Why is it that we always wish or want for life to go back to “normal” or for things to be how they “used” to be? Our life experience no matter how long we’ve lived it, tell us that things are never normal or exactly the same. From day to day, there are countless ways that things are “different” and we can’t recreate yesterday exactly the way it happened. There is the familiar or the ordinary, routine things we do or have, but it’s never exactly the same. That’s very much how I feel about differentiated instruction; I just accept that no two days will be alike and I should plan more than I think I need. I have a general structure and routine but I expect to change my plan throughout the day. Differentiated classrooms have “flexible grouping, which accommodates students who are strong in some areas and weaker in others” (Tomlinson, p. 3). Differentiated instruction is acknowledging the diversity of learners that you have and believing that they add value to your instruction. It means that you incorporate students’ readiness, interests, and learning styles into your instruction (content, process, and product).
It’s interesting to recognize that in the corporate world, these traits and elements of differentiation are vital to the success of a business. Companies devote significant resources to researching interests, behaviors, and preferences of their customers; there are elaborate technologies and teams of employees who constantly analyze data that could help businesses to be more productive and responsive to consumers!
I chose to make my infographic on the student elements of differentiation, based on Smith and Throne’s (2009) Table 2.1 – Definition of Student Traits and Possible Strategies for Differentiation. I wanted to separate the curricular elements and will create an additional illustration for content, process, and product.
For a web view of my infographic, go to https://drive.google.com/open?id=0B_XjqxZbYjUuQTl2U2hpdndlYVE&authuser=0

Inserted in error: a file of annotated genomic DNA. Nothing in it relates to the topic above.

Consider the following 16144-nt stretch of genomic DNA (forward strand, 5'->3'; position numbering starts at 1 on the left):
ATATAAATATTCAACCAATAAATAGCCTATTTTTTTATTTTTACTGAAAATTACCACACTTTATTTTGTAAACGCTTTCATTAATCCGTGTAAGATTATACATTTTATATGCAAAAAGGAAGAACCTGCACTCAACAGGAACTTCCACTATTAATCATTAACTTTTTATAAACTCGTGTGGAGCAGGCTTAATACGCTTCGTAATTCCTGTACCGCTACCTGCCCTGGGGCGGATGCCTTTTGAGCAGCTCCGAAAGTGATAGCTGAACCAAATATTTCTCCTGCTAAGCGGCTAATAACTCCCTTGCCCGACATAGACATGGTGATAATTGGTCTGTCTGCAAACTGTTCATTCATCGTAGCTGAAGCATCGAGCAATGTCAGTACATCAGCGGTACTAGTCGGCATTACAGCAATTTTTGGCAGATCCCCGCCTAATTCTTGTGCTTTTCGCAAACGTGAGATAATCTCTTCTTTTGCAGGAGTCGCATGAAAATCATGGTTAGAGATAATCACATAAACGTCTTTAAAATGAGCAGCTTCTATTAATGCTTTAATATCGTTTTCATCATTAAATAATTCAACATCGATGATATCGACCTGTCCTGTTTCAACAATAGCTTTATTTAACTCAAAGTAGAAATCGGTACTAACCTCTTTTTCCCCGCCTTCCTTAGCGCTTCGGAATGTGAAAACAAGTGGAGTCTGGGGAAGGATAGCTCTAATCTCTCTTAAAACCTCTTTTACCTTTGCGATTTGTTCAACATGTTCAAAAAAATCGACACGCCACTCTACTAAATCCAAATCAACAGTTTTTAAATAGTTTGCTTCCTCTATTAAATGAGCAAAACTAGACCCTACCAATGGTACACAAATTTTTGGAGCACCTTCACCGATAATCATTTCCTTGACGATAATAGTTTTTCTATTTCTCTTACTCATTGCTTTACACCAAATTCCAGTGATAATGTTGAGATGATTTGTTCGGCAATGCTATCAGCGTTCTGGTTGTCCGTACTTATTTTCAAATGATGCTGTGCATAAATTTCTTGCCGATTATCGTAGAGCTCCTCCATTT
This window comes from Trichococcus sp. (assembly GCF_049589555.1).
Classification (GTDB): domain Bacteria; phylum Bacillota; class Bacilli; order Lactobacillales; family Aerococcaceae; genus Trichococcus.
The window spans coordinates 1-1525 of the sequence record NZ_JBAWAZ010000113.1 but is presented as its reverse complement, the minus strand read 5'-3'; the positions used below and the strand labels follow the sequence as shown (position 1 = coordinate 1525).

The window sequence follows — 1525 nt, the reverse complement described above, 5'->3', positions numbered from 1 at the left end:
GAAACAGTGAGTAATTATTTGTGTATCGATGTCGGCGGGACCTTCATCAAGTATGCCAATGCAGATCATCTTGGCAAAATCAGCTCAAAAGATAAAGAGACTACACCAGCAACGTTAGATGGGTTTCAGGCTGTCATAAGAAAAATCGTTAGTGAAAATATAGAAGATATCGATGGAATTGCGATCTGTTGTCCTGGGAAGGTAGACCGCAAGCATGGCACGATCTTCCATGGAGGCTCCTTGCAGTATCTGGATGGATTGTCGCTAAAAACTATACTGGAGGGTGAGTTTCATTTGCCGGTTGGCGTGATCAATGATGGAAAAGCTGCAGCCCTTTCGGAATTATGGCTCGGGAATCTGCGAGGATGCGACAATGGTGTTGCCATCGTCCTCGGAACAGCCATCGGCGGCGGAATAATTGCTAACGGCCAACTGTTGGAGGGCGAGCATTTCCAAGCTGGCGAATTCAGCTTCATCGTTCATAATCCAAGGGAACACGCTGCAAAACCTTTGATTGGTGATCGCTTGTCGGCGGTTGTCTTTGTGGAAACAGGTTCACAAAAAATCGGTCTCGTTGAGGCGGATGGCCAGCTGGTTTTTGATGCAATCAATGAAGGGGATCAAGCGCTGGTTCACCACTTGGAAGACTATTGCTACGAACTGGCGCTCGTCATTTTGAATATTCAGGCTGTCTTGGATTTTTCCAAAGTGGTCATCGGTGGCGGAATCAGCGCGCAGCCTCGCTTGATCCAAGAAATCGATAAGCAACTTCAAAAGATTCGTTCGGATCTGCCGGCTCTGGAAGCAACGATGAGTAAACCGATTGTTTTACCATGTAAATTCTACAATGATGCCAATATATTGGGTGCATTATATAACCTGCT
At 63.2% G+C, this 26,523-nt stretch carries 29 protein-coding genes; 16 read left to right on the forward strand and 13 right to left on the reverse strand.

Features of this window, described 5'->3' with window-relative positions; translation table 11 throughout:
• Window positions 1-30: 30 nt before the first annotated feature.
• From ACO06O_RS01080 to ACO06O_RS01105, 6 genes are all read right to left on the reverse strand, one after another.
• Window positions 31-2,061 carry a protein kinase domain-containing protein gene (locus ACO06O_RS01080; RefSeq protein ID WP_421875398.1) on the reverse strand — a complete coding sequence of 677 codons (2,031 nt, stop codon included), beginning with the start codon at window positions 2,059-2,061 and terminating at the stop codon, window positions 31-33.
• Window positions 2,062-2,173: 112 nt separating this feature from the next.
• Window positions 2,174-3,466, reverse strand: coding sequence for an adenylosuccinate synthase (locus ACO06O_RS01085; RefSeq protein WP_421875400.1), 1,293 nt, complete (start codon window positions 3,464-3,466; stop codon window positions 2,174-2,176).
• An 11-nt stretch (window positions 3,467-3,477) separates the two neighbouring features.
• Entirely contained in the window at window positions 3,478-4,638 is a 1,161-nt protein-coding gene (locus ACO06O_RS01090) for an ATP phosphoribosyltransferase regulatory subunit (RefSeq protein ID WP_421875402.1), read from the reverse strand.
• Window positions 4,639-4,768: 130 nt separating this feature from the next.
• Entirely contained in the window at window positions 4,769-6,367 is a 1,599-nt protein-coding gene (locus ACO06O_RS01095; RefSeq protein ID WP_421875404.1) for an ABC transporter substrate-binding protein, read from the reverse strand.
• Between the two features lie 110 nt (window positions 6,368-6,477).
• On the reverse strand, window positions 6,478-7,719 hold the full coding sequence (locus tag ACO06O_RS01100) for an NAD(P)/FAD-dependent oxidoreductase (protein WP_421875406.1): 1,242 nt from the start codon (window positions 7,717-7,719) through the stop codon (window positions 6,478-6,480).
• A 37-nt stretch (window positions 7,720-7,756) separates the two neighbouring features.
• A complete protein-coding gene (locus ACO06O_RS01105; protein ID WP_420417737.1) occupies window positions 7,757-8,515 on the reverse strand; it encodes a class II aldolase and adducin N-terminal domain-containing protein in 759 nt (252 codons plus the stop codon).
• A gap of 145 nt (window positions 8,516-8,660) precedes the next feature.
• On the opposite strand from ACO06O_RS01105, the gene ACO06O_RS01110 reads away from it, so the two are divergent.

I believe that students (and teachers too) bring diversity to the learning environment; as the teacher, my role is to cultivate an appropriate, supportive, and relevant learning environment for the students.
In my infographic you see three (3) student traits that necessitate differentiated instruction:
In the classroom (black box), students are arranged in general proximity to a white icon that represents an INTEREST area – sports, traveling, gaming, science, YouTube, music, computers, photography, just to name a few. The students are not “categorized by their interest area because at any time throughout the school year, those interest areas can change or students shift to other areas. They can also drift towards the middle of the room, when they seem to have a general lack of interest in what their peers find fascinating, or they are too hesitant to share what they are curious about.
In the yellow oval, we see the students in a lineup with arrows to indicate a range of READINESS, which is how prepared they are to learn and what prior knowledge they have on the content. The shorter icons represent students who are less ready to learn and obviously the larger icons are students who are more prepared for a particular lesson.
In the purple starburst, you see each student icon represented by a different color; this is an illustration of the various learning styles of students. I wanted to keep it simple in the theme of the infographic and not include types of learning styles, so for my purposes, I just wanted to use color to show various styles.
And lastly, on the right of the black box, you see a quote by Carol Ann Tomlinson that I chose because I felt that it was an appropriate fit for my infographic theme (Conklin & Sorrell, 2009).
Conklin, W. and Sorrell, C. (2009). Applying Differentiation Strategies. Shell Education. Retrieved from http://www.teachercreatedmaterials.com/curriculum_files/podcasts/TCM_Episode5_Handout.pdf
Smith, G. E., and Throne, S. (2009). Differentiating Instruction with Technology in Middle School Classrooms. Eugene, OR, USA: ISTE, 2009. ProQuest ebrary. Web. 14 January 2015.
Tomlinson, C.A. (2001). How to Differentiate Instruction in Mixed-Ability Classrooms. Alexandria, VA, USA: Association for Supervision & Curriculum Development (ASCD), 2001. ProQuest ebrary. Web. 14 January 2015.